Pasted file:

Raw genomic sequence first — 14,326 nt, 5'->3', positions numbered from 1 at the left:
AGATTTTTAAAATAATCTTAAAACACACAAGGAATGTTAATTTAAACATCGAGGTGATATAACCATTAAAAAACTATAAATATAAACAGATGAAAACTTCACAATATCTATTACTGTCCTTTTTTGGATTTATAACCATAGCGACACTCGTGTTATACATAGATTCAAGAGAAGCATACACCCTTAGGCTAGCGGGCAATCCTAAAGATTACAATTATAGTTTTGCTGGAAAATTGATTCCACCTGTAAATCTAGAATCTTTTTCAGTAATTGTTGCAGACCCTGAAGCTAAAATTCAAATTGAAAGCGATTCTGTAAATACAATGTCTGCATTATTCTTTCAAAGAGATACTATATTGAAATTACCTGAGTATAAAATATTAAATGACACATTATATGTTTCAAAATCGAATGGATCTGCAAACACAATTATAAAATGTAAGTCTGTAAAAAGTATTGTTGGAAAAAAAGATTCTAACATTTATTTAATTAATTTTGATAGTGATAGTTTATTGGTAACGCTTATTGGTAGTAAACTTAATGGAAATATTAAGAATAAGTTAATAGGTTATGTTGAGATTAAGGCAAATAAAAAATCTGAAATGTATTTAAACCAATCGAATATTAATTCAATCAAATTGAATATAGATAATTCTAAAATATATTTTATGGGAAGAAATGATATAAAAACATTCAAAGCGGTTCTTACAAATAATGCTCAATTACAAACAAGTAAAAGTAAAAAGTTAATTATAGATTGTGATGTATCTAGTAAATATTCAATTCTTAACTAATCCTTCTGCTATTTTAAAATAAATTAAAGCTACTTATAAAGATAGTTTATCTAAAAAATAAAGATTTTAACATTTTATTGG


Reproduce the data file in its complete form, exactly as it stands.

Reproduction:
Raw genomic sequence first — 14,326 nt, 5'->3', positions numbered from 1 at the left:
AGATTTTTAAAATAATCTTAAAACACACAAGGAATGTTAATTTAAACATCGAGGTGATATAACCATTAAAAAACTATAAATATAAACAGATGAAAACTTCACAATATCTATTACTGTCCTTTTTTGGATTTATAACCATAGCGACACTCGTGTTATACATAGATTCAAGAGAAGCATACACCCTTAGGCTAGCGGGCAATCCTAAAGATTACAATTATAGTTTTGCTGGAAAATTGATTCCACCTGTAAATCTAGAATCTTTTTCAGTAATTGTTGCAGACCCTGAAGCTAAAATTCAAATTGAAAGCGATTCTGTAAATACAATGTCTGCATTATTCTTTCAAAGAGATACTATATTGAAATTACCTGAGTATAAAATATTAAATGACACATTATATGTTTCAAAATCGAATGGATCTGCAAACACAATTATAAAATGTAAGTCTGTAAAAAGTATTGTTGGAAAAAAAGATTCTAACATTTATTTAATTAATTTTGATAGTGATAGTTTATTGGTAACGCTTATTGGTAGTAAACTTAATGGAAATATTAAGAATAAGTTAATAGGTTATGTTGAGATTAAGGCAAATAAAAAATCTGAAATGTATTTAAACCAATCGAATATTAATTCAATCAAATTGAATATAGATAATTCTAAAATATATTTTATGGGAAGAAATGATATAAAAACATTCAAAGCGGTTCTTACAAATAATGCTCAATTACAAACAAGTAAAAGTAAAAAGTTAATTATAGATTGTGATGTATCTAGTAAATATTCAATTCTTAACTAATCCTTCTGCTATTTTAAAATAAATTAAAGCTACTTATAAAGATAGTTTATCTAAAAAATAAAGATTTTAACATTTTATTGG